Archive for June 2012

Santa Cruz Island and the Carizo Plains

June 30, 2012

Charles Hood sent me a short report of a recent visit to look for Island Foxes and other stuff on Santa Cruz Island, with a stop at the Carizo Plains.

Its linked at the bottom of


New reports from the Western Sahara

June 30, 2012

Richard Webb sent me a couple of reports (from others) of mammals in the Western Sahara. It seems like there’s a lot to see there still and Sand Cats are relatively common.

Oued Ad-Dehab, Western Sahara, 2012: Richard Moores, 1 week & 6 species including 3 Sand Cat sightings. This paper and more information is also on

Oued Ad-Dehab, Western Sahara, 2012: Franch Chevalier, notes on terrestial mammals in the region. Sightings include Sand Cats, Libyan Striped Polecat, Dorcas Gazelle and Fenenc Foxes (in French). This paper and more information is also on

Both reports are at


New Trip Reports: Taman Negara & India

June 30, 2012

Two new reports on

Taman Negara, 2012: Paul Carter, 6 nights & 22 species including some nice rodents, 3 Civet species and Malaysian Tapir. Linked at the bottom of

India, 2012: Juan Luis Ortega Arranz, 3 weeks & 31 species including Snow Leopard, Asiatic Lion, Striped Hyena and Tigers. Linked at the bottom of


Awful news from the DRC Okapi Reserve

June 29, 2012

Okapi Conservation Project, Epulu Update – June 28,

Following the attack on Sunday morning by mai mai rebels on the Institute in the Congo for Conservation of Nature (ICCN) headquarters and Okapi Conservation Project base of operations in Epulu it was 48 hours later on Tuesday morning when the Congolese Army (FARDC) and Monusco (UN) troops finally took control of the area around the town of Epulu. Security is being extended along the road in order to allow residents to return to their homes in Epulu. The tragic outcome of the attack on the Epulu Station and Okapi Wildlife Reserve Headquarters has now been verified by ICCN and OCP personnel on site in Epulu. The destruction rendered by the rebels is far worse than anyone could have imagined.



moles and voles

June 23, 2012

Dear All,

A few updates from recent trips in Southeastern US:

Hairy-tailed moles are currently easy to (partially) see at Rhododendron Gardens above Roan Mt. State Park (TN). Tunnels crossing unpaved trails get destroyed by tourists every day, then repaired by moles at dusk. Note that the area is closed at night, so you’ll have to walk a few km from the parking lot at the Gap. The moles will only keep working if you use red light.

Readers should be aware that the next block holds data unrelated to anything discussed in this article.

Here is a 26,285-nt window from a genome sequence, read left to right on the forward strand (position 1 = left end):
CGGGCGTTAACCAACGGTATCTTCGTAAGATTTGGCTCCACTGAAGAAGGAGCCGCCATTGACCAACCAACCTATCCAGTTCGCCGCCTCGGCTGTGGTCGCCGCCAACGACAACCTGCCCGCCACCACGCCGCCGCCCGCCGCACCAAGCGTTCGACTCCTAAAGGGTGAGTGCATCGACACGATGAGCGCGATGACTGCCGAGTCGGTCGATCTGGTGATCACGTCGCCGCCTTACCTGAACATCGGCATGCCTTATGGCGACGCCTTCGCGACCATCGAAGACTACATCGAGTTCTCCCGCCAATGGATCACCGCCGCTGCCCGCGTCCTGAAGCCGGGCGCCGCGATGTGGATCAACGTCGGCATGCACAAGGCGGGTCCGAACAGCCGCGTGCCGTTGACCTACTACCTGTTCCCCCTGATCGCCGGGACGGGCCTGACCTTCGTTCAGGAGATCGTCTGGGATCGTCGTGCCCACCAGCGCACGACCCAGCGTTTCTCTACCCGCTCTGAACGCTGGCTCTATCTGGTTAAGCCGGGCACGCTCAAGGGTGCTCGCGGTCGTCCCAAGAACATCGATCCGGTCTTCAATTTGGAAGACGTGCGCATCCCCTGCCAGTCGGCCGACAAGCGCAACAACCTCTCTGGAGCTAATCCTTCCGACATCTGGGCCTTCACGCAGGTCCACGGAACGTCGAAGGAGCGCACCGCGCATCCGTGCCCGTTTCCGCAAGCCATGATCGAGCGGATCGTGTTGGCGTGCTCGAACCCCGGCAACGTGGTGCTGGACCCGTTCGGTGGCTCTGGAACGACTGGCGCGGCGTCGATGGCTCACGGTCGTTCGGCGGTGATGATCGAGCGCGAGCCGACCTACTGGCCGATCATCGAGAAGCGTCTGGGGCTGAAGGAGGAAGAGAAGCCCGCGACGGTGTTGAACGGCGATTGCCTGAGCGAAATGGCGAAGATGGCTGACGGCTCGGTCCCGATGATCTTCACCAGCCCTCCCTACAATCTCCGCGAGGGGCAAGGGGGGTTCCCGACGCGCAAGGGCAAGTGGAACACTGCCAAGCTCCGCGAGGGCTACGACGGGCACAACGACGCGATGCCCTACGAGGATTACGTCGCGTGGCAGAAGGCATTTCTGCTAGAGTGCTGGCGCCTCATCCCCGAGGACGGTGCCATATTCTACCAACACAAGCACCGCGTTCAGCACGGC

Allegheny cottontails and woodrats are currently present along the road to Cades Cove in Great Smoky Mts Nat’l Park. In six hours of driving last night, I saw three and one (but cooperative), respectively, plus at least a dozen white-footed mice.

I also found a maternity colony of Rafinesque’s big-eared bats in one of historic log cabins in the park. (In early May, the same cabin had no bats). Email me for directions if interested. Please use red light to minimize disturbance.

Woodland voles are currently abundant in Little River Canyon Nat’l Monument (AL). We saw three in one hr of walking along the E rim of the canyon at dawn. They are probably active at other times as well, but as soon as the sun’s up, the soundscape becomes saturated by countless skinks. You’ll have to visit after a few days of dry weather to be able to hear the voles well.

I saw a golden mouse along the only walking trail at Bogue Chitto NWR (LA) two days ago. The habitat there is perfect for this species.

Finally, Louisiana Ornithological Society has pelagic trips every fall. The most commonly seen mammals are inshore and offshore bottlenose dolphins, but they report also Stenellas, blackfish, beaked whales, pigmy spermies, and other goodies. I haven’t tried it yet, and don’t know if there are any trips scheduled for this fall, but here’s the website:




Marine mammals GIS page

June 22, 2012

Hi all, thought this might be of interest.

Actually includes birds and turtles, but you have to drill down through the taxonomy so just start with Browse Species/mammalia.

I think these are surveys done by professional organizations, so it’s reliable data but doesn’t include data from trip reports, for example.



New Trip Report – Italy

June 19, 2012

Italy, 2012: Wisebirding, 5 days & 7 species including Brown (Mariscan) Bears and Appenine Chamois.